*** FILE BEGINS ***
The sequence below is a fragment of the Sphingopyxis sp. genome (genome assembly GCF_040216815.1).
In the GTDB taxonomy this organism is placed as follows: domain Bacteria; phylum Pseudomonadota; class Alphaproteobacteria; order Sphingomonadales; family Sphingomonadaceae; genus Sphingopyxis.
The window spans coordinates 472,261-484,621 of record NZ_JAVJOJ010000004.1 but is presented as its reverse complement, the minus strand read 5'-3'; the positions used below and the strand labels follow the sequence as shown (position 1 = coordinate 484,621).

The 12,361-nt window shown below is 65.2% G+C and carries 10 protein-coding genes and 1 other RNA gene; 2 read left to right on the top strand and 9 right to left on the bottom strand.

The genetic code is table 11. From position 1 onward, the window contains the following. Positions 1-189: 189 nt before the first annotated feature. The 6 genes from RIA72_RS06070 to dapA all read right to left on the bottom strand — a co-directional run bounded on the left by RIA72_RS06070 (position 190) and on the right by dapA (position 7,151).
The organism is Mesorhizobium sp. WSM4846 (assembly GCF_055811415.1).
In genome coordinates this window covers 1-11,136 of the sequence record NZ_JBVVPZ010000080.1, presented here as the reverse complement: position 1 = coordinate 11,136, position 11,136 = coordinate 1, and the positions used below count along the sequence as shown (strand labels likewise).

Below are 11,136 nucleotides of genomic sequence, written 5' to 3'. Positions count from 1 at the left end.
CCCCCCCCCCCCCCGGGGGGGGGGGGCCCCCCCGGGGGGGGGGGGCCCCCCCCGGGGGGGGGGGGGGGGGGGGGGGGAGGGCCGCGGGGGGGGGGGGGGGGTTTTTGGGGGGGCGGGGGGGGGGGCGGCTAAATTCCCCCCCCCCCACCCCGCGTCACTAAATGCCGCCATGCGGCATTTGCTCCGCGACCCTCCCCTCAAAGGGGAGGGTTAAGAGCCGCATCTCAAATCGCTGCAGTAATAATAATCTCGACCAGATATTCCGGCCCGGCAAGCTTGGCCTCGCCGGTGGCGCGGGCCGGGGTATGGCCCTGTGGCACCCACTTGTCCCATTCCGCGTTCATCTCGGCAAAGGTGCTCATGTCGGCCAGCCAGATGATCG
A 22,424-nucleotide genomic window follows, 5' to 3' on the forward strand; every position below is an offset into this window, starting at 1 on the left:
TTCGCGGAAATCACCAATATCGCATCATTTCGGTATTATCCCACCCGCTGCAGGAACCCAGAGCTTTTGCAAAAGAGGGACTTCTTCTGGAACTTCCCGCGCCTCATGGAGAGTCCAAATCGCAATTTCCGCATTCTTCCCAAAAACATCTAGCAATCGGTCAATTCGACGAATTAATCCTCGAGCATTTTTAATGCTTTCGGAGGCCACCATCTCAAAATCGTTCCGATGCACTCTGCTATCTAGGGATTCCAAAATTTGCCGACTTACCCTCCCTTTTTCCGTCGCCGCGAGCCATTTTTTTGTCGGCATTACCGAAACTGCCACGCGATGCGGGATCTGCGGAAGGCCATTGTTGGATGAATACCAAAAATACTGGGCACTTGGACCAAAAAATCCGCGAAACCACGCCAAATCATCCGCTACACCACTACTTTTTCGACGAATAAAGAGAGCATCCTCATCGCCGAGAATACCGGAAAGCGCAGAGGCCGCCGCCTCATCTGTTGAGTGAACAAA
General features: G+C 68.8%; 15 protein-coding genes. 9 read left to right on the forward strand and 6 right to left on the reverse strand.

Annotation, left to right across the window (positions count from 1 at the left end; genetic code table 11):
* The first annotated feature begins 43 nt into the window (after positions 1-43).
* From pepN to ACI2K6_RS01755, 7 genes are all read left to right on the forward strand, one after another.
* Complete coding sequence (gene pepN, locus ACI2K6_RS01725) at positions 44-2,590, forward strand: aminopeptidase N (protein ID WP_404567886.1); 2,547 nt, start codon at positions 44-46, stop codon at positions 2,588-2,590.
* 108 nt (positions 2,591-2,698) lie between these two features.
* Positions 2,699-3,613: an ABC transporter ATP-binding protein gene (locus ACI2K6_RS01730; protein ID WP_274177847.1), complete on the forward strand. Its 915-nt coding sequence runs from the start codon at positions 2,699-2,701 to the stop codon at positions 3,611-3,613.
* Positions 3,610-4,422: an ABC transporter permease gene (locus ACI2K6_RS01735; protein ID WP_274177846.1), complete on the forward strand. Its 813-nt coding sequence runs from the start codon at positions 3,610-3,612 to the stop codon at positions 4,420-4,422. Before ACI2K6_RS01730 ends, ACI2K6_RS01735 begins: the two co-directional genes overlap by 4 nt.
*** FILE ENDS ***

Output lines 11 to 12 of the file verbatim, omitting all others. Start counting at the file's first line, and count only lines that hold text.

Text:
TTCGCGGAAATCACCAATATCGCATCATTTCGGTATTATCCCACCCGCTGCAGGAACCCAGAGCTTTTGCAAAAGAGGGACTTCTTCTGGAACTTCCCGCGCCTCATGGAGAGTCCAAATCGCAATTTCCGCATTCTTCCCAAAAACATCTAGCAATCGGTCAATTCGACGAATTAATCCTCGAGCATTTTTAATGCTTTCGGAGGCCACCATCTCAAAATCGTTCCGATGCACTCTGCTATCTAGGGATTCCAAAATTTGCCGACTTACCCTCCCTTTTTCCGTCGCCGCGAGCCATTTTTTTGTCGGCATTACCGAAACTGCCACGCGATGCGGGATCTGCGGAAGGCCATTGTTGGATGAATACCAAAAATACTGGGCACTTGGACCAAAAAATCCGCGAAACCACGCCAAATCATCCGCTACACCACTACTTTTTCGACGAATAAAGAGAGCATCCTCATCGCCGAGAATACCGGAAAGCGCAGAGGCCGCCGCCTCATCTGTTGAGTGAACAAA
General features: G+C 68.8%; 15 protein-coding genes. 9 read left to right on the forward strand and 6 right to left on the reverse strand.